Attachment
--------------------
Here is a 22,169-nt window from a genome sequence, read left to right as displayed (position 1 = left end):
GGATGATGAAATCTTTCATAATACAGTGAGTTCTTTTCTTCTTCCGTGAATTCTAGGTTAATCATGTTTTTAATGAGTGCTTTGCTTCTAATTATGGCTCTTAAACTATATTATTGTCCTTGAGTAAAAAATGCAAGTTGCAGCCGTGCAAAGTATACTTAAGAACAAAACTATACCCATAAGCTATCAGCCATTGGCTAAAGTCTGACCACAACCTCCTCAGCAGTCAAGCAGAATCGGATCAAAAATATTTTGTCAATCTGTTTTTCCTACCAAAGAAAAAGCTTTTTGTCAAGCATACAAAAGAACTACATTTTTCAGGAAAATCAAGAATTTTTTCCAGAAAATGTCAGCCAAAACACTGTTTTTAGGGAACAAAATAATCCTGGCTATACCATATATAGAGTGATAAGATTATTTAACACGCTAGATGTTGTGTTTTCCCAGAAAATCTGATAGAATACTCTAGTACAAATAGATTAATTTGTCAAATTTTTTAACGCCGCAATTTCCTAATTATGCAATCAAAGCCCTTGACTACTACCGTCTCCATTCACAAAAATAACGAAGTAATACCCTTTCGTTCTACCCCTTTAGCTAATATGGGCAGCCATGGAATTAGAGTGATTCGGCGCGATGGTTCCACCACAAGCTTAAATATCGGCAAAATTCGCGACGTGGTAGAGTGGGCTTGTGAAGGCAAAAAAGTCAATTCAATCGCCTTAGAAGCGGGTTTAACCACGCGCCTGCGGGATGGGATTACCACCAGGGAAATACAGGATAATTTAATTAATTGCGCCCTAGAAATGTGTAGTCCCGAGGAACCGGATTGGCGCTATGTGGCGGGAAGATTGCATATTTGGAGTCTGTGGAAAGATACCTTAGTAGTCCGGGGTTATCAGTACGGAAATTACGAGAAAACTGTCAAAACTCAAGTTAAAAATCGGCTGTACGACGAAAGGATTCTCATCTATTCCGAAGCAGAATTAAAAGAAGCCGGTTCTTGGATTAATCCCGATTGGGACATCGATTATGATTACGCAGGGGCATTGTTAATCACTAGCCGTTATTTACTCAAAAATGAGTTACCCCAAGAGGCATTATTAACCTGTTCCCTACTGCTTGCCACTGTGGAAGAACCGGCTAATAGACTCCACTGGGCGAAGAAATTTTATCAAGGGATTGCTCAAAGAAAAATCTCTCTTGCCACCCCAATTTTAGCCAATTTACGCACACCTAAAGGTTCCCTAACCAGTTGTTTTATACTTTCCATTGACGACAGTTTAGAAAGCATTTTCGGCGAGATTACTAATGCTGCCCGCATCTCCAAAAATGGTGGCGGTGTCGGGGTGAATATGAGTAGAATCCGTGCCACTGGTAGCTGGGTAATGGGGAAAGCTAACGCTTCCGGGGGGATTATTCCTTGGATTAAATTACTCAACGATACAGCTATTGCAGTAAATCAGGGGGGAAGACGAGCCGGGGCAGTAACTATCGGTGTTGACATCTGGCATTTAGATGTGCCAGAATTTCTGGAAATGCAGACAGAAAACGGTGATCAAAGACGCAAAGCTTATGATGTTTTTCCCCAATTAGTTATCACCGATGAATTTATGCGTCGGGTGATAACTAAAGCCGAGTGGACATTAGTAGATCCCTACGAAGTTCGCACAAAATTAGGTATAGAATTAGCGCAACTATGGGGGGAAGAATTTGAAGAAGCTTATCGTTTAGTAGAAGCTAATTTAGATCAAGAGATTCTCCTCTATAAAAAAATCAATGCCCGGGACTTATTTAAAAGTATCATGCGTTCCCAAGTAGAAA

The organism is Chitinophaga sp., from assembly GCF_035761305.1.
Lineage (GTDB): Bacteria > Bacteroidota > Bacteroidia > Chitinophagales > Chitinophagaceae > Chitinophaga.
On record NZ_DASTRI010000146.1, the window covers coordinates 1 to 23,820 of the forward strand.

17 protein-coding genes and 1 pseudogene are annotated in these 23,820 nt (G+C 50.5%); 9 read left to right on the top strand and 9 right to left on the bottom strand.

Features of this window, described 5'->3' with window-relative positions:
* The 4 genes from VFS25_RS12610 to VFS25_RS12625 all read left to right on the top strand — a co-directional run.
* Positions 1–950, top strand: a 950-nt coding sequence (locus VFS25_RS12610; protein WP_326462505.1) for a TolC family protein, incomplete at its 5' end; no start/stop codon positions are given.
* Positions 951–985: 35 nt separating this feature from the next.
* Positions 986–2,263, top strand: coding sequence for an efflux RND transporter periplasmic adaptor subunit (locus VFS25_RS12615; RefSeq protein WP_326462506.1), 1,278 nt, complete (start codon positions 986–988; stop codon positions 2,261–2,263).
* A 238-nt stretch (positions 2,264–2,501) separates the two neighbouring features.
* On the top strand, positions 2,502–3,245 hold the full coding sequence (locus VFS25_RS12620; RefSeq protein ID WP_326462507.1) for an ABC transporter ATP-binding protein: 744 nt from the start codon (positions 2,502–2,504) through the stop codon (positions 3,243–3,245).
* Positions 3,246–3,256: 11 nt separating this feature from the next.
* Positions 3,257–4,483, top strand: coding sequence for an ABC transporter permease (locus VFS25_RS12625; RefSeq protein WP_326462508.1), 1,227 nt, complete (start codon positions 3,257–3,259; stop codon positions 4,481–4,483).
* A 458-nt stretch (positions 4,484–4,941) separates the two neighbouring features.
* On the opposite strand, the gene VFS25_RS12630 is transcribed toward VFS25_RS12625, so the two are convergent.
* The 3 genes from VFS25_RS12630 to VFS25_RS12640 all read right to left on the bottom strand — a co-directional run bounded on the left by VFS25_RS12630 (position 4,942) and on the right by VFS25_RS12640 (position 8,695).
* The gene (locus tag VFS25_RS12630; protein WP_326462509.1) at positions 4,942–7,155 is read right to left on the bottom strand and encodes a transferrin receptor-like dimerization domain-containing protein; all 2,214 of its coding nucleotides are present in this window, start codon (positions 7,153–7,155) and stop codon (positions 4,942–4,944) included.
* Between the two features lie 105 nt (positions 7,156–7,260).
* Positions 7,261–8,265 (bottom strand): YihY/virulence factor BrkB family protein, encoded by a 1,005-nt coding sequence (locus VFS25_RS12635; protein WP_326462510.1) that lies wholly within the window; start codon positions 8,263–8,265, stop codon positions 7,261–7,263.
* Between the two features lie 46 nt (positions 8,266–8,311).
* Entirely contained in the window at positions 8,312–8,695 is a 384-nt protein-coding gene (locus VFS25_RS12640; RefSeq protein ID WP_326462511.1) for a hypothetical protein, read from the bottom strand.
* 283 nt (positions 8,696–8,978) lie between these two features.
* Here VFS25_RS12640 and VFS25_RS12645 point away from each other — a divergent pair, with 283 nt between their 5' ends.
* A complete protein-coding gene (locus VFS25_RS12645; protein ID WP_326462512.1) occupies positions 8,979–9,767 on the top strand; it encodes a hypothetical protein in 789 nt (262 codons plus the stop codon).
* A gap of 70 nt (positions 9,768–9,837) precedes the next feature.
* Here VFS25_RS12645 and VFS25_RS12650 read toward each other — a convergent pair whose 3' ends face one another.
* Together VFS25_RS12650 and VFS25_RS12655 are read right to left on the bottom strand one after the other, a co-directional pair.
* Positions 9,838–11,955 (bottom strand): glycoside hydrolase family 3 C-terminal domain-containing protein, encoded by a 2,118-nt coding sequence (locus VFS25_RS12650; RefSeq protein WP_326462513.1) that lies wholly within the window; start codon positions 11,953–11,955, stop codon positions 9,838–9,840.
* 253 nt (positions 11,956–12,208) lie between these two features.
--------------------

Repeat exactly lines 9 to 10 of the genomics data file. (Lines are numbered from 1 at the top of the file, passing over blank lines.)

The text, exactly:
* Positions 1–950, top strand: a 950-nt coding sequence (locus VFS25_RS12610; protein WP_326462505.1) for a TolC family protein, incomplete at its 5' end; no start/stop codon positions are given.
* Positions 951–985: 35 nt separating this feature from the next.